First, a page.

Talgo Files Claim Against State
State would have to pay $136 million for canceling train contract.
As Patrick Marley and the Milwaukee Journal Sentinel reported today, the U.S. arm of the Spanish train-maker Talgo has filed a $65.9 million claim against the state, “setting up a likely lawsuit and reviving debate over Gov. Scott Walker‘s rejection of $810 million in federal stimulus money for a high-speed rail line.”
Talgo’s $65.9 million claim against the state Department of Transportation includes $18.6 million in unpaid invoices and interest, $23.5 million in lost business, $10.5 million in damage caused by state officials “continually defaming” Talgo’s reputation and $9.8 million in lost maintenance work.
If Talgo was successful in its suit, taxpayers would have to pay Talgo $65.9 million “and immediately refund $70 million to bond holders rather than paying that sum off over the coming years,” Marley writes.
Talgo has filed this claim with the Wisconsin Claims Board. “If the Claims Board were to agree with Talgo,” writes Scott Bauer for the Associated Press, “the Republican-controlled Legislature and Walker would also have to sign off, something unlikely to happen. If the claim is rejected, Talgo could take its case to court.”
In short this dispute is likely to take some time to settle.
Though Gov. Walker put an end to the high-speed rail plan for Chicago to the Twin Cities via Milwaukee and Madison, Walker made it clear he would honor the state contract with Talgo for the Hiawatha line from Chicago to Milwaukee. “Gov Walker called us,” Friend recalls. “He said I am a supporter of the Hiawatha Project. I have no issue with it.”
But the Walker administration was painted into a corner on this issue by Republicans on the Legislature’s Joint Finance Committee, who wanted no part of any contract with Talgo.
The result was a colossal waste of government spending. In Wisconsin, the state signed a July 15, 2009 contract to pay $47.5 million to purchase two trains, and a December 30, 2009, contract to pay Talgo $4 million annually for 20 years for maintenance of the trains. To help attract Talgo’s plant to Milwaukee, the city spent nearly $11 million and state invested another $3.5 million to upgrade the 82-acre site Talgo still occupies.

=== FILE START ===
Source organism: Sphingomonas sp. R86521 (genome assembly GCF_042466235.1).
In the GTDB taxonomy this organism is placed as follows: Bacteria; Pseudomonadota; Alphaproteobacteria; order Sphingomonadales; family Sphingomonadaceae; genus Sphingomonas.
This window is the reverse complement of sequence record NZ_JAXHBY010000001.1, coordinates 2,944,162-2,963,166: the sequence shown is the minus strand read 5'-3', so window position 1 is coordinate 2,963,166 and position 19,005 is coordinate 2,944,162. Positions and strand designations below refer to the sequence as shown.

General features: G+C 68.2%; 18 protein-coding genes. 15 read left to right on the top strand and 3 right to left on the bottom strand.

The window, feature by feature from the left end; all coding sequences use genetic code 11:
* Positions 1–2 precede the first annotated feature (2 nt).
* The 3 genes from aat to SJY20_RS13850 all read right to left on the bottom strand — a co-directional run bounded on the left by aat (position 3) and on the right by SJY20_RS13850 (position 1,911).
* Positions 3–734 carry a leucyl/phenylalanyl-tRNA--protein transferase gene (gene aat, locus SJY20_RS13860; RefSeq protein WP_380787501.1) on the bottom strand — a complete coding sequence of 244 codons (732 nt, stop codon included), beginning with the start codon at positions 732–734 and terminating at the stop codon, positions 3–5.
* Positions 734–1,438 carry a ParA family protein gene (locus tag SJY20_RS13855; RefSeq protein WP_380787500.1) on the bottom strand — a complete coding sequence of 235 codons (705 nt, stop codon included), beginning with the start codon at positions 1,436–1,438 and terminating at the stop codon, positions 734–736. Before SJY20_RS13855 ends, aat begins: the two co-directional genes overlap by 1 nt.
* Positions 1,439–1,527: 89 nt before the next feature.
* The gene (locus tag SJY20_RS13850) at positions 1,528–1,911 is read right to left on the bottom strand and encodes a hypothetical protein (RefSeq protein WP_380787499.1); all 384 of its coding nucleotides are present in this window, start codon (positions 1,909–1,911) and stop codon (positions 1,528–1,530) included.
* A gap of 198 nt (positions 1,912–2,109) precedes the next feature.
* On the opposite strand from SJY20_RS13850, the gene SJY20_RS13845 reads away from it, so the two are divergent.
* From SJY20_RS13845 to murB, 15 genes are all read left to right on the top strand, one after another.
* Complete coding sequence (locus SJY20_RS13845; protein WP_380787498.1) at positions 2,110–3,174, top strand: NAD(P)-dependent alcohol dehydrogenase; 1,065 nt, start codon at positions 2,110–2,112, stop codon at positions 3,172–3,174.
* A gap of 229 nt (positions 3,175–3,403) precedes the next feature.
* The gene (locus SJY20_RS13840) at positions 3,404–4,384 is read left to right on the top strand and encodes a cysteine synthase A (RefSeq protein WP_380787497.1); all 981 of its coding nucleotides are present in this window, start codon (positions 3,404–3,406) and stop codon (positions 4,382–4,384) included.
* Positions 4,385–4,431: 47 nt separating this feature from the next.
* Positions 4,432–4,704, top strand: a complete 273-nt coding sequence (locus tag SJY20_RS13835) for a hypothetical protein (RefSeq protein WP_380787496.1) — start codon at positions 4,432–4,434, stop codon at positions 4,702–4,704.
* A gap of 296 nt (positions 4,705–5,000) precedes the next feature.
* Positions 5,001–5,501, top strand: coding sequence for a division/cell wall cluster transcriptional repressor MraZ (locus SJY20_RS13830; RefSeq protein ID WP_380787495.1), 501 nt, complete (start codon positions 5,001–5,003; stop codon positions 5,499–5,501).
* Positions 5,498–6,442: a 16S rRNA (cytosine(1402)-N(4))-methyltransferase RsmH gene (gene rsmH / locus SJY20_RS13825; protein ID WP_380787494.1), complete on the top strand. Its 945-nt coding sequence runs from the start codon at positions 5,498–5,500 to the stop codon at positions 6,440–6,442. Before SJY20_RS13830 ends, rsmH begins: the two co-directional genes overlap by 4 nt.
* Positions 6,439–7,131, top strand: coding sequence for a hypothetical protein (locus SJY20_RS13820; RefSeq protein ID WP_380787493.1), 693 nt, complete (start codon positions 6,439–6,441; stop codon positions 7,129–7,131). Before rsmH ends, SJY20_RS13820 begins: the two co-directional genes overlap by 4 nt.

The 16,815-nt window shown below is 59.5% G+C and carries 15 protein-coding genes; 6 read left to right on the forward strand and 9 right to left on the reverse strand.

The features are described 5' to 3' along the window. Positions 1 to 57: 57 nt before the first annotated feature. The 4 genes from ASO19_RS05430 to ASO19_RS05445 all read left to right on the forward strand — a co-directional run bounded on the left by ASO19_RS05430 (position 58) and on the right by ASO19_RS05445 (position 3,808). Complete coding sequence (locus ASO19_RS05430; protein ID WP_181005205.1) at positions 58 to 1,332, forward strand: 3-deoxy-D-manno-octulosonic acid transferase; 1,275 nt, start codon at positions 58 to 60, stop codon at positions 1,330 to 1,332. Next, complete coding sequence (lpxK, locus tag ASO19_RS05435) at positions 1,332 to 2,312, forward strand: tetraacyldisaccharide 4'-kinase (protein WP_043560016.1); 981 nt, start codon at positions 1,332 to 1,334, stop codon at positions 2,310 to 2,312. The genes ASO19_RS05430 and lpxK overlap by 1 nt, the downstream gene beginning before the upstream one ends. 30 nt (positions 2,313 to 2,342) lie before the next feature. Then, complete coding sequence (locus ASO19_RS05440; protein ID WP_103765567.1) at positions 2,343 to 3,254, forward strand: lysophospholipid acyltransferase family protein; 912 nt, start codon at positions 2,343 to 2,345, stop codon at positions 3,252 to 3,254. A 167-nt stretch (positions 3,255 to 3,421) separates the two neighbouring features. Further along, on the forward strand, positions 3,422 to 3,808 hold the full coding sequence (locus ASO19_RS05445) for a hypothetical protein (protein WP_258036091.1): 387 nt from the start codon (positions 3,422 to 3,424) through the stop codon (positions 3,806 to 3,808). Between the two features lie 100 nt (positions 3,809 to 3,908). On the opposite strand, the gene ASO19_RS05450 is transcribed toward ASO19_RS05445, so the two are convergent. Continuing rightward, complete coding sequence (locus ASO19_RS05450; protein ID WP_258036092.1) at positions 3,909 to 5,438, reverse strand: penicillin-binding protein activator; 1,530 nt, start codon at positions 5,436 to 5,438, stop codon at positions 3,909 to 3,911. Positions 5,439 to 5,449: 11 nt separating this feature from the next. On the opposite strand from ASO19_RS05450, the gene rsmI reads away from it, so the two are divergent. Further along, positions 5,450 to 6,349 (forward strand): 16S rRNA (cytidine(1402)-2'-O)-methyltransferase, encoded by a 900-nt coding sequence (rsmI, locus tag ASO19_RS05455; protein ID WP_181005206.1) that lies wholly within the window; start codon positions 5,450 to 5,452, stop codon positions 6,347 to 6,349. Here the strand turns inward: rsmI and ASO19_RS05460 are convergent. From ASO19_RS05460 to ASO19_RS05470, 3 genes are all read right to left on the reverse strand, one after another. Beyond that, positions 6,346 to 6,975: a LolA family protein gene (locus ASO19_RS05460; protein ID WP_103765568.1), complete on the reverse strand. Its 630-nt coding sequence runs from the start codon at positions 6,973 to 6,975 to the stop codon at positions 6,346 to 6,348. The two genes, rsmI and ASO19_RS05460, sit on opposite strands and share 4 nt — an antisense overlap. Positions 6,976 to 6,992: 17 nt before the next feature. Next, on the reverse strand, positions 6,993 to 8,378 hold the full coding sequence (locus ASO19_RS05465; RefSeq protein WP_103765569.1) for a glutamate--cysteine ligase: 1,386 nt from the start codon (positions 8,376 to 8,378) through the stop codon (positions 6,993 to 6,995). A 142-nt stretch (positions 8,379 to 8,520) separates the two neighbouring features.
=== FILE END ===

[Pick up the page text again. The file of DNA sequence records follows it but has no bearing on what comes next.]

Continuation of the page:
If Talgo is successful with its suit, the bill for taxpayers would rise much higher.
Update 3:25 p.m. November 8: A new story by the Washington Post portrays Wisconsin as the classic example of how Republican governors like Scott Walker help defeat — in many areas of the country — President Barack Obama‘s vision for a network of high speed rail in America. The story also offers opposing takes on the issue from Walker and Milwaukee Mayor Tom Barrett.
More about the History of Talgo in Milwaukee
- The Return of Talgo - Graham Kilmer - Jul 17th, 2017
- Plenty of Horne: Welcome Back, Talgo USA! - Michael Horne - Nov 25th, 2016
- Eyes on Milwaukee: Talgo Coming Back to Milwaukee - Jeramey Jannene - Sep 26th, 2016
- Op-Ed: Walker’s High Speed Folly - Spencer Black - May 26th, 2016
- Murphy’s Law: The Twisted Tale of Talgo - Bruce Murphy - Aug 25th, 2015
- The Last Train from Talgo - Bruce Murphy - May 29th, 2014
- Back in the News: Michigan May Get Talgo Trains - Bruce Murphy - Apr 14th, 2014
- Plenty of Horne: State Delays on Talgo Claim - Michael Horne - Dec 12th, 2013
- Back in the News: Talgo Files Claim Against State - Bruce Murphy - Nov 8th, 2013
- Murphy’s Law: Did the State Screw Talgo? - Bruce Murphy - May 31st, 2012
- Eyes on Milwaukee: Tour the Talgo Trains You Might Never Ride - Jeramey Jannene - May 17th, 2012
- The train is gone, why does Talgo have to go with it? - Patti Wenzel - Dec 13th, 2010
- Talgo Location Choice a No-Brainer – Milwaukee - Jeramey Jannene - Jul 30th, 2009